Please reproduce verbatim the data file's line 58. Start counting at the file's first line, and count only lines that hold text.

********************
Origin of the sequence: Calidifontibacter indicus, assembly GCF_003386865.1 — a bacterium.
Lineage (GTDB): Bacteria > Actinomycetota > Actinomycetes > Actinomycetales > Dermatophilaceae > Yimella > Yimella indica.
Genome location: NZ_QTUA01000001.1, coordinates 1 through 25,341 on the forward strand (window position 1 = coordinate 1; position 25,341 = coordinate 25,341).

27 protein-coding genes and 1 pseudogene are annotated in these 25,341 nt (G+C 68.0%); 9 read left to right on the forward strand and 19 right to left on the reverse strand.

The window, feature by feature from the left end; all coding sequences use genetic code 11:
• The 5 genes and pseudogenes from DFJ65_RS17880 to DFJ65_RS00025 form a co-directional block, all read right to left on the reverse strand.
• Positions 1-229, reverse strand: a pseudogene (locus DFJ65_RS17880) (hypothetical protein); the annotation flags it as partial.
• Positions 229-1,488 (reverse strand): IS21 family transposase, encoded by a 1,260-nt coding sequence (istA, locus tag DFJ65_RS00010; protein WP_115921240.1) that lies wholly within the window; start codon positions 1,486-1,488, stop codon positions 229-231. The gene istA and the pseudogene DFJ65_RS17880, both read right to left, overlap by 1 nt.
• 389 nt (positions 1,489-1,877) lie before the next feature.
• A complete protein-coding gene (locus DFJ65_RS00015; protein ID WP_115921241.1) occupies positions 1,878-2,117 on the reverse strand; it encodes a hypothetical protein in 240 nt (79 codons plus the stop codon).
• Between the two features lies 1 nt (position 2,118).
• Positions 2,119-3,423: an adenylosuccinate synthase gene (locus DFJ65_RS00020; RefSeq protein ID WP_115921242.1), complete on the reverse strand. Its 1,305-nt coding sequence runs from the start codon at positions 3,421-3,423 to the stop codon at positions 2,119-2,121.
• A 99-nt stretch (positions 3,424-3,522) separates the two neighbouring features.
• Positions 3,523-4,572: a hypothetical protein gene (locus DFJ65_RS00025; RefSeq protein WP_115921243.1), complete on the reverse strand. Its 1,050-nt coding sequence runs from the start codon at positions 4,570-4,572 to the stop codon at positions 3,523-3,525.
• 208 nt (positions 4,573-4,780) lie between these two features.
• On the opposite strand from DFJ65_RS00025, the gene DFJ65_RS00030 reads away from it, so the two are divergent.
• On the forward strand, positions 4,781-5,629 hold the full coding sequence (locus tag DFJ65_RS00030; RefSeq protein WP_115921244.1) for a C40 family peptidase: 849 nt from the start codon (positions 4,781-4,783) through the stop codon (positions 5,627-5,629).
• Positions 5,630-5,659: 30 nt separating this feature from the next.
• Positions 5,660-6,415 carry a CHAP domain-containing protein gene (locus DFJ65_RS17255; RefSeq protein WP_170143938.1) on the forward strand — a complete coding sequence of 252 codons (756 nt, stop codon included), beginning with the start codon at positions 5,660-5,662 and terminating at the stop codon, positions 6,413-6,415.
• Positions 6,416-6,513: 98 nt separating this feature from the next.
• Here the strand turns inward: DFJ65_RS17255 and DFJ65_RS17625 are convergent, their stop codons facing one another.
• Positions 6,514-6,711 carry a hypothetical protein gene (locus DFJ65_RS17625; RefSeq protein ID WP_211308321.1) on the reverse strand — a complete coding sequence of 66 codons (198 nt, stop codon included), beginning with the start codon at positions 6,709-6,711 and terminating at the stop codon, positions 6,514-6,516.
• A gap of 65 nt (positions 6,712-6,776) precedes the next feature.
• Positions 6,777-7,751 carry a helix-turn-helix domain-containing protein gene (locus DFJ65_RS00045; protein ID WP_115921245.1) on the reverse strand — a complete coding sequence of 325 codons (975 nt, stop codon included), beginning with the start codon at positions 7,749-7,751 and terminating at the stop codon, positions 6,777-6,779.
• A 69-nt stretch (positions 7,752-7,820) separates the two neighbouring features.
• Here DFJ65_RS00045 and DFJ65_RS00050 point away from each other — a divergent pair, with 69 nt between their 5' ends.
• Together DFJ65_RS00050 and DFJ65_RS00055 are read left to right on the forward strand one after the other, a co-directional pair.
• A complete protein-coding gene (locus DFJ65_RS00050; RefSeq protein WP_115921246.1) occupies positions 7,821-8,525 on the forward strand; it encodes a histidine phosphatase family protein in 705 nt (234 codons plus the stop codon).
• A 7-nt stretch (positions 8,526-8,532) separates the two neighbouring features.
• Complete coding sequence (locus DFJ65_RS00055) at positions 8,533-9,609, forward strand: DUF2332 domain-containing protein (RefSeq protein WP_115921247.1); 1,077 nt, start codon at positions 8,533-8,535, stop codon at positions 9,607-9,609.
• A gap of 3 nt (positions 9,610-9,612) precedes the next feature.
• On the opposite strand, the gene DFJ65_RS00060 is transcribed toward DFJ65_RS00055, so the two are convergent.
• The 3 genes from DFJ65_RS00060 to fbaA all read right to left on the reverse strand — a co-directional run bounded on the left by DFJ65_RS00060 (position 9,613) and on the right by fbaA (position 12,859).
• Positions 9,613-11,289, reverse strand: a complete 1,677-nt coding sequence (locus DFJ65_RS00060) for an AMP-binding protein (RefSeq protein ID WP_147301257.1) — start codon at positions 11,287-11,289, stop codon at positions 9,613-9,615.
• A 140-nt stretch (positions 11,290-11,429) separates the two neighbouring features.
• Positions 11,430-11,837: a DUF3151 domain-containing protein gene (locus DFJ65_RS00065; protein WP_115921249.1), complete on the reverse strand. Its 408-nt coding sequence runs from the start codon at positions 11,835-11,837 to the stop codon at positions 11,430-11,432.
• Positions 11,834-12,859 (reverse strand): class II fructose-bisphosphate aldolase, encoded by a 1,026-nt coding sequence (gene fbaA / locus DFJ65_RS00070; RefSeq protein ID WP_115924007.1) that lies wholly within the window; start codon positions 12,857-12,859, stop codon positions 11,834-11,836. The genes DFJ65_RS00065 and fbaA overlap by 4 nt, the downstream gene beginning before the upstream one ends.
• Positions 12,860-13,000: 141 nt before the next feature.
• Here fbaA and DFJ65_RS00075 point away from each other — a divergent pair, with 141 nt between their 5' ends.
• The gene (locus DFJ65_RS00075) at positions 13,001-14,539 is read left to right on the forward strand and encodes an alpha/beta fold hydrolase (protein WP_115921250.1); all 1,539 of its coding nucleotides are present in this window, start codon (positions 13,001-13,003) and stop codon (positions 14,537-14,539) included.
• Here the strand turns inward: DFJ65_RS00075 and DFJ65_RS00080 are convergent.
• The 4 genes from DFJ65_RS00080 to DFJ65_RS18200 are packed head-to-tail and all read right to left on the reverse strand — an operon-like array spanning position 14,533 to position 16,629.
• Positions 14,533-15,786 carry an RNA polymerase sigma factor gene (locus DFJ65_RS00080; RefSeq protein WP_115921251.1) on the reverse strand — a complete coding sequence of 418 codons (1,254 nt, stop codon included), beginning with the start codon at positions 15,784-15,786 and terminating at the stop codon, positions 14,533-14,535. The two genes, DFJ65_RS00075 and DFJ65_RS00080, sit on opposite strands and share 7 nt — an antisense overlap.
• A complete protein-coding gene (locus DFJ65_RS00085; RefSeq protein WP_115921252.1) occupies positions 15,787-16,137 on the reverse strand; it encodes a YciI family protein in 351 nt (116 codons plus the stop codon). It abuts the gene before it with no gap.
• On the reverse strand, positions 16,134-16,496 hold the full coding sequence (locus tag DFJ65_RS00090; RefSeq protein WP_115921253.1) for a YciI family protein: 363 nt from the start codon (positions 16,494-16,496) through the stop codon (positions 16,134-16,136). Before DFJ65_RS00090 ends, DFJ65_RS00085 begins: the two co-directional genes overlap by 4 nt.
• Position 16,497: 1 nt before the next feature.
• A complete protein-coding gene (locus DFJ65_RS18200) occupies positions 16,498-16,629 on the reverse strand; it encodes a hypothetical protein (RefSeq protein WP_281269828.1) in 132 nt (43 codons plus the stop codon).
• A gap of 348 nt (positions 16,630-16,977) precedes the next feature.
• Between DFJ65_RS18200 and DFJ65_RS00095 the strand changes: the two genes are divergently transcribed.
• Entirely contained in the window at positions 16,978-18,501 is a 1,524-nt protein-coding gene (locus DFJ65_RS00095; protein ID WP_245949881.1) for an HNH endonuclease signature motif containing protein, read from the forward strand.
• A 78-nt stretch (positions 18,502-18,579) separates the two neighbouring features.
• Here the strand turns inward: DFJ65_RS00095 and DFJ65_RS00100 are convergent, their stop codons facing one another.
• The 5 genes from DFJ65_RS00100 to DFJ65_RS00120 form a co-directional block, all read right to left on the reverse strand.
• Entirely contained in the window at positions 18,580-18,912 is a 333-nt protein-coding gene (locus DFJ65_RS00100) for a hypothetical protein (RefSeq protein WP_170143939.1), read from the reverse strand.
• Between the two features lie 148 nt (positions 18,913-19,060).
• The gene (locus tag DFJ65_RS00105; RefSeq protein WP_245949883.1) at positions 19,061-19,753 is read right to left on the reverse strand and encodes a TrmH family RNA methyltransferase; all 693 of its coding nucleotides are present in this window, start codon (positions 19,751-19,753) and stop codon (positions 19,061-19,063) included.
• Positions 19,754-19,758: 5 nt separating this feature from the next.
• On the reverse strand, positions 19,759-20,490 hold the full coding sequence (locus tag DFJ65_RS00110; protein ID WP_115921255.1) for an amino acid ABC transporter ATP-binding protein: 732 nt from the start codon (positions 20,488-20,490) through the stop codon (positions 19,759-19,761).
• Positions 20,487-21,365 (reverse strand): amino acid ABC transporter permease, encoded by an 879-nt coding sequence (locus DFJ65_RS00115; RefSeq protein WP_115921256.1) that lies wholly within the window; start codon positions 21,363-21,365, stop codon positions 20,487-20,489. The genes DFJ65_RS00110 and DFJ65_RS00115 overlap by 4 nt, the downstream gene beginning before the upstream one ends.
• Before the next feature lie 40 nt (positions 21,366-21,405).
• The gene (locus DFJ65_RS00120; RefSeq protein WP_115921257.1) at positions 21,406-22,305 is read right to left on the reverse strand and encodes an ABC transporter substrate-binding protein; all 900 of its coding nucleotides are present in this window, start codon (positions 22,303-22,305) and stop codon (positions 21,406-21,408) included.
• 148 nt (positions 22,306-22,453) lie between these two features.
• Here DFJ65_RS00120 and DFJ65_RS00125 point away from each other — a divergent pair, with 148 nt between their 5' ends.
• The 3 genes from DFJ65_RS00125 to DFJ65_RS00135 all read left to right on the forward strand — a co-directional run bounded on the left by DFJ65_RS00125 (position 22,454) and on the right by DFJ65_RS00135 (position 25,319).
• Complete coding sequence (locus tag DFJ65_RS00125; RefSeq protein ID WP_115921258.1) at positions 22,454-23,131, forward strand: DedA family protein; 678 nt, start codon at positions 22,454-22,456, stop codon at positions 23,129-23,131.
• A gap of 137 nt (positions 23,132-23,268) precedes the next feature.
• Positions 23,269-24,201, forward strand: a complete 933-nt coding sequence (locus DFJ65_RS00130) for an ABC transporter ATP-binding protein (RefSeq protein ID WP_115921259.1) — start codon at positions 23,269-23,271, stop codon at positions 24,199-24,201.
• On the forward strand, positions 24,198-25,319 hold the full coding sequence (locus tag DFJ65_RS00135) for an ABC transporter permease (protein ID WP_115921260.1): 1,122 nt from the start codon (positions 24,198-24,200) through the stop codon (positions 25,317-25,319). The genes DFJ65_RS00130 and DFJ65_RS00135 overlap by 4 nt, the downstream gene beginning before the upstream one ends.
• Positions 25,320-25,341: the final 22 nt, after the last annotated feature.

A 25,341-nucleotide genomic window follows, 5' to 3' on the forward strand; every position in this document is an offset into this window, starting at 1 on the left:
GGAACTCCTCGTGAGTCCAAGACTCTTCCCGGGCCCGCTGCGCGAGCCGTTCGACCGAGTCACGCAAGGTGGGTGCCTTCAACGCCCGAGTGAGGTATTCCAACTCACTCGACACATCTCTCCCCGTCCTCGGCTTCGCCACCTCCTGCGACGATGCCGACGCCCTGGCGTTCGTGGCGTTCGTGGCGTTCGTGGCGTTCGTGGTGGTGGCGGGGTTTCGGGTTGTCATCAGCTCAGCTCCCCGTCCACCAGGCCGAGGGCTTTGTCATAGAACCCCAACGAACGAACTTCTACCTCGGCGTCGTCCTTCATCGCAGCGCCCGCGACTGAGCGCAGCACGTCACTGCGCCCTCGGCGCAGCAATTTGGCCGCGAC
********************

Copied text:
• On the reverse strand, positions 19,759-20,490 hold the full coding sequence (locus tag DFJ65_RS00110; protein ID WP_115921255.1) for an amino acid ABC transporter ATP-binding protein: 732 nt from the start codon (positions 20,488-20,490) through the stop codon (positions 19,759-19,761).